Friday, June 20, 2014


* Jason Dinesen of DINESEN TAX TIMES answers my question in his follow-up post “Iowa Taxes: Filing Separately and Allocating Dependents”.

Thanks, Jason. 

* What is this?  Jason changes his mind and admits his error in “Solo Practitioner Blues: Value Pricing Revisted (I Was Wrong)”. 

I had joined Jason in his earlier disdain of “value pricing” – which he had originally described as determining a fee based on what a client thinks the work is worth – in an earlier BUZZ installment.  If this is what value pricing is then I stand by my original comments.

Like Jason, “I still have questions, such as how one determines that one client gets charged, say, $500 and another gets charged, say, $400 for seemingly the same work.”  Obviously if one client is not as organized, or generates more “agita”, the fee would be higher because more of my time was involved in doing the work.  But this has nothing to do with the client’s perceived value. 

I would be interested in hearing more from Jason on why the turnaround.

* Kelly Phillips Erb, FORBES.COM’s TaxGirl, teaches you how to become a NIIT Wit in “Outwitting The NIIT: 12 Ways To Avoid The New Net Investment Income Tax”.

FYI, NIIT is the new “net investment income tax” for those who BO considers “wealthy”.

* And Kelly tells it like it is in “Admit It: The Clintons Didn't Do Any Tax Planning You Wouldn't Do”.

She correctly points out that criticizing the wealthy for taking advantage of legal and legitimate tax deductions and strategies is hypocritical -

“. . . but let’s face it, when tax reduction strategies are available, most of us seize on them. You take the mortgage income deduction, right? You claim your dependents. You stash away tax deferred cash in retirement plans. You write off business expenses. You do it because you can. Just like the Clintons. And just like Apple.”

And she makes an excellent point when she says (highlight is mine) –

And it’s a fun message to say that the Clintons are using a tax strategy {to reduce federal estate tax – rdf} which benefits the top 1%… It’s also redundant: the top 1% are the only taxpayers subject to the federal estate tax anyway. Why would any of the 99% – who aren’t subject to the tax in the first place – even consider such a strategy? It’s pointless. But it makes a good talking point in the press, apparently. You know, for folks who aren’t quite sure what they’re talking about.”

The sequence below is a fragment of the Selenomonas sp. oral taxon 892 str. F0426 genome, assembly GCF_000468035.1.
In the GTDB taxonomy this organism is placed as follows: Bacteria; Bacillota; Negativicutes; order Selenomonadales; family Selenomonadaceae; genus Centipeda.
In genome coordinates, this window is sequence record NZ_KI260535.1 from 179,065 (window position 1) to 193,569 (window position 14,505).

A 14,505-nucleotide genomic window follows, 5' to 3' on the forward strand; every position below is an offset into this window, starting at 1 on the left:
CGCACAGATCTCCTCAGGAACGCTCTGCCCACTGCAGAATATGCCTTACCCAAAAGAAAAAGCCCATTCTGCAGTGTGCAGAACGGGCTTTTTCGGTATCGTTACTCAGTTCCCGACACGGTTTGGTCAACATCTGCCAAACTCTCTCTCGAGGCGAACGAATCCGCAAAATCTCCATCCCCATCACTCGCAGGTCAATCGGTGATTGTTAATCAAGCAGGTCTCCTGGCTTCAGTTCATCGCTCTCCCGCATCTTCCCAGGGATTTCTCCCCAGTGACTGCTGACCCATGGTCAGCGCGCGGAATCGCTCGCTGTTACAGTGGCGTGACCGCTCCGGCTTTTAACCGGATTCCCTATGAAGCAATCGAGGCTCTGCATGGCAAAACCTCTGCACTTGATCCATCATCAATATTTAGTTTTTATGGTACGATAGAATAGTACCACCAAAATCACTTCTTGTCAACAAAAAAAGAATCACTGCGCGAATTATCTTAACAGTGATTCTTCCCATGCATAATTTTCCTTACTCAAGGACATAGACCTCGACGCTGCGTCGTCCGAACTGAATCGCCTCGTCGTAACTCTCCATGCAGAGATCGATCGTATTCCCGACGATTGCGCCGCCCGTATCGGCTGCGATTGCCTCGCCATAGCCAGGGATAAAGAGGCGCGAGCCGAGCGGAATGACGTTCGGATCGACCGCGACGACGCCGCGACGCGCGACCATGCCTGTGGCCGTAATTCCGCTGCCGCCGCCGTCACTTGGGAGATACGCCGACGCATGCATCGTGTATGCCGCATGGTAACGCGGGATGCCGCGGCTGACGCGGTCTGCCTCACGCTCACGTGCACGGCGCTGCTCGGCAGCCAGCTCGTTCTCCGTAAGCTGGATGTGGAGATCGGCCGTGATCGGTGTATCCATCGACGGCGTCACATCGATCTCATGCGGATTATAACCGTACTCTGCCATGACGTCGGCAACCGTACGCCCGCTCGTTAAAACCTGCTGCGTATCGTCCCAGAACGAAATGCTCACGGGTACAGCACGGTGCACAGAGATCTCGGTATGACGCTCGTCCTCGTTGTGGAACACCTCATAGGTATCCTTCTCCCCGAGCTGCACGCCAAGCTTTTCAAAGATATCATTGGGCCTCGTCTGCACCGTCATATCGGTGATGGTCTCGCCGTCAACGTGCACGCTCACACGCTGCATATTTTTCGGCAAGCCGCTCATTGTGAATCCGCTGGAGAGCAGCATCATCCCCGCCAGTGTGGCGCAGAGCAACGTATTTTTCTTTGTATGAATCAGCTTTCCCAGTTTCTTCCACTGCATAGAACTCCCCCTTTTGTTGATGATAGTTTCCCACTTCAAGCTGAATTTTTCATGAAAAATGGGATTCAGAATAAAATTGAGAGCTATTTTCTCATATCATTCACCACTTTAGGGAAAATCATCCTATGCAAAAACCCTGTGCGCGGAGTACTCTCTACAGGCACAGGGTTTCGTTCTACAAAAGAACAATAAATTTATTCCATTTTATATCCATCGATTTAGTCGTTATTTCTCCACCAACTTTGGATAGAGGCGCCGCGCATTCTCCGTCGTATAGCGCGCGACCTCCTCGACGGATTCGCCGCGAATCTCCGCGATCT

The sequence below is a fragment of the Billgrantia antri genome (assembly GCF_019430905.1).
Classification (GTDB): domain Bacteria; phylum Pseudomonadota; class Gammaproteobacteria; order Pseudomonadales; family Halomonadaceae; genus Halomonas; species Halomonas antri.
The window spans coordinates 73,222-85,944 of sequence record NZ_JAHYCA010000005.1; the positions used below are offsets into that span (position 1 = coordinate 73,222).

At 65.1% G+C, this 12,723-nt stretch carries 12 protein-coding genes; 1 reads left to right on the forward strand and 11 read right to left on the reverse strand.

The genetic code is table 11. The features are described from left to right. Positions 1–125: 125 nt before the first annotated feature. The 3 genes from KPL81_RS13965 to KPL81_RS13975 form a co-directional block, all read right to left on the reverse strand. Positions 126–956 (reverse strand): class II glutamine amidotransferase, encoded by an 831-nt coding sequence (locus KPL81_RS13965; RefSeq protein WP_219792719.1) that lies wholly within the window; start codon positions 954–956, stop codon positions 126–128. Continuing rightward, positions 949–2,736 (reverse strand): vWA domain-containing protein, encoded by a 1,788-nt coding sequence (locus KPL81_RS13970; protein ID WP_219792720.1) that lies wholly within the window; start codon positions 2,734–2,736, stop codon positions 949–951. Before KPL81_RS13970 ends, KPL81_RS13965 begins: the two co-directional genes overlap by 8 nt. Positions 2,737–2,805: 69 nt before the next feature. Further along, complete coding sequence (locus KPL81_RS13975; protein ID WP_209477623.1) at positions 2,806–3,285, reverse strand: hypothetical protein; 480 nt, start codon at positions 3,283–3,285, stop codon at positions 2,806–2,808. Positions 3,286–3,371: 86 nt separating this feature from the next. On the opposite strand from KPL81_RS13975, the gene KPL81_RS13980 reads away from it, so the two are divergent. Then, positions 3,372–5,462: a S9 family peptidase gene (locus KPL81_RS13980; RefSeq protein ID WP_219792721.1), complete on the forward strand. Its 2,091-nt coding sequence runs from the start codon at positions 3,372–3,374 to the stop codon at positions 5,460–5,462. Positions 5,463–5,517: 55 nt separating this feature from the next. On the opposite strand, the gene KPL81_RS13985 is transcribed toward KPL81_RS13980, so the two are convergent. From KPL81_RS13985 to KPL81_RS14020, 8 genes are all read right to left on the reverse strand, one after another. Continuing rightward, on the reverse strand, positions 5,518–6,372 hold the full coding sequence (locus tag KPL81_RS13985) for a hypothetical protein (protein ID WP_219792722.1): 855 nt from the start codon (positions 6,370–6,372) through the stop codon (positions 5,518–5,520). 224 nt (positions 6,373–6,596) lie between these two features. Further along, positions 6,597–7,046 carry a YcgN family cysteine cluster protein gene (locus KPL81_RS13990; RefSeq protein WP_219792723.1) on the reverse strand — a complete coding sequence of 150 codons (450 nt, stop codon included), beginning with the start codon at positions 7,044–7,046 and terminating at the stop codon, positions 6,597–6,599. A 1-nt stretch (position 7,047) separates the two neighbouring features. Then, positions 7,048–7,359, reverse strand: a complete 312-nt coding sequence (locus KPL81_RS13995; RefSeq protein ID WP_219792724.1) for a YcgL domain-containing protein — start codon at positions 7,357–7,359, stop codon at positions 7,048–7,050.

If you are upset that the wealthy are taking advantage of tax benefits the blame is not with the wealthy.  The now famous 47% of Americans, who are anything but wealthy, are taking advantage of tax benefits to either pay absolutely no federal income tax or to make a profit from filing a Form 1040 (refundable credits).  The blame belongs to the idiots in Congress who write tax law.

* Speaking of the federal estate tax, Kelly’s FORBES.COM colleague Ryan Ellis says “U.S. House May Soon Kill the Death Tax” –

. . . the 218th (and beyond) co-sponsor signed onto H.R. 2429, the “Death Tax Repeal Act of 2013,” sponsored by Congressman Kevin Brady (R-Tex.) This means that a majority of the entire House of Representatives is now on record in favor of killing the death tax.”

I have never been a fan of the federal estate tax.  My only concern with doing away with the tax concerns the step-up in basis for inherited assets, which I am a big fan of.

* “401(k) Rollovers – Buyer Beware” warns Roger Wohlner, the CHICAGO FINANCIAL PLANNER.

Roger wants you to “be careful when choosing an advisor for your retirement nest egg”.  

Be careful when choosing a financial advisor or broker.  Period.  Remember, as I have said here before, a broker is a salesman who makes money based on what he sells you.  I have known many extremely competent and honest brokers over the years who have truly had their clients’ interests as their primary motive – but there are an equal number of bad brokers out there as well.

And don’t assume a financial advisor or broker, however competent or honest, knows tax law.  Run any advice from a financial advisor or a broker by your tax professional before making any substantial investment.

* THE SLOTT REPORT expands on an item referenced in a previous BUZZ installment in “Supreme Court: Inherited IRAs are NOT Retirement Accounts ... and What This Means For You”.  

* Over at CINCINATTI.COM Tom Cooney and Crystal Faulkner remind us that “Wise Ones Already Working on Taxes” and suggest some midyear tax planning moves.

* Oi vey!  According to Kay Bell “20,000 Kansans Still Waiting for Their State Tax Refunds”.


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